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Help me to rehabilitate millions of acres in my region.

 
gardener
Posts: 3475
Location: Fraser River Headwaters, Zone3, Lat: 53N, Altitude 2750', Boreal/Temperate Rainforest-transition
674
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See Hes wrote:That's a challenge for many Generations by focusing first on your climate and average grow.

It will maybe even take longer than the time needed to destroy this huge habitat.

First you should get a hand in hand system where every farmer should start with alley cropping as much possible.
(Remember, the nature will always return to a forest landscape.)

With alley cropping (if all work hand in hand, and all farmers would pull the same string) you would have made a huge step ahead and many hands (all farmers and landlords) would be joining in.

Details you write down here is in my point of view completely impossible (moneywise and also see the workloads)...

Then reintroduce animals on small areas, where they can live their habits and let them do restauration works by expanding.
Look at Allan Savory's projects where he supports holistic regenerative management by using animals- even domestic ones, where the roaming big herds are lost...  

Absolute too big for my little 8 acre retirement food forest mindset, but I would think this way:
What can be done in 8 acres can be done in millions of acres, as long the whole population builds and the will and the interest is there.
(which is in my case only the family needed)

Imagine, just every household would plant 2 pots with trees how much could be changed in just a few years. Also in a climate of BC.



Some of the destruction will take a lot of time to see the beneficial results of the various processes, and in other the places on the territory, I think the changes toward the positive will much more quickly be apparent.  I agree that if many people that live on the land were to put the focus on these sorts of ideas than we will accomplish great things in a short time.  I did mention some of the things you discuss here in my opening post:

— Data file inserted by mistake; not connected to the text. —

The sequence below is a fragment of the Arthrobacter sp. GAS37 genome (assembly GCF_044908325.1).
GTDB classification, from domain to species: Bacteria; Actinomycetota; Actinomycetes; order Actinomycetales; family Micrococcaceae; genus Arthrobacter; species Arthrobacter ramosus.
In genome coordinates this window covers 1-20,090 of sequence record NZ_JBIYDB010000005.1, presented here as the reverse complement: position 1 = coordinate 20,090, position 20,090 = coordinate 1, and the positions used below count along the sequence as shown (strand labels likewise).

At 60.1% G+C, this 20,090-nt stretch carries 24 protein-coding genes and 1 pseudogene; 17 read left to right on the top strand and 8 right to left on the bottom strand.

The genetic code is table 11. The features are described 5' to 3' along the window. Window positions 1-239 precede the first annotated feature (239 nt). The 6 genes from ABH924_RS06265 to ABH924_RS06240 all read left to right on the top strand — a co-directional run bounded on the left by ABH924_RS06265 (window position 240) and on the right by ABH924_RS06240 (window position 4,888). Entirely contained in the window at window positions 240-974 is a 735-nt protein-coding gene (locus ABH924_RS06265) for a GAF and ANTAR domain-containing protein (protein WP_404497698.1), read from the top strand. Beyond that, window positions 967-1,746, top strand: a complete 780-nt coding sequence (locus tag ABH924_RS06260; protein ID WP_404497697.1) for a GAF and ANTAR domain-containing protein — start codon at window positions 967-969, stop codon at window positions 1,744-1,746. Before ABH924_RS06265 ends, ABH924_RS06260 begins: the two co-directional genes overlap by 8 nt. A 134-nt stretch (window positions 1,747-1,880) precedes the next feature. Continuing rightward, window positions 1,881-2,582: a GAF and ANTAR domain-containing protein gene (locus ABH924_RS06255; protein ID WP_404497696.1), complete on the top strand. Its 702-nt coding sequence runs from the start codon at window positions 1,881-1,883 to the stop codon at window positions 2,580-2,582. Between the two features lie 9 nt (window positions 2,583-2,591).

And in cattle and horse areas, initiating rotational grazing, silvo-pasturing, and alley grazing, and combining these things with coppice and pollarding of deciduous species on contour or keyline to capture water and nutrients.  

In this region there is not so much a landlord/peasant economy though the colonial model might lead one to think that.  There are people who are not indigenous who have settled on and occupy the land and have (in a colonial sense) legal title to it, and these would have to be approached, again with an idea to support common interests (such as water scarcity/fire risk and low animal weight) and approach with statistics and research and (hopefully) and an increasing amount of local examples of how processes can be to their benefit.
 
Roberto pokachinni
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Location: Fraser River Headwaters, Zone3, Lat: 53N, Altitude 2750', Boreal/Temperate Rainforest-transition
674
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Jay Angler wrote:I've been thinking about the entire concept of Economics:
a) sustainability
b) is the whole greater than the sum of the parts
c) is it realistic to look at economics as "constant growth"

Trees grow until they die. A resource is only renewable, if it stays near where it was created. When we export a whole tree overseas (which is being done in North America) we are exporting carbon, which will return to us as air moves all over the planet. But the phosphorus, and many other minerals in that tree will only return to the valley through means such as volcanic action locally, or dust from the atmosphere. Trees, with the help of mycorrhizae,  can and do bring many minerals from deep in the earth to the surface, but reading books on coppicing, tells me that this is not necessarily a speedy process - even coppicing needs to be done with sustainability in mind.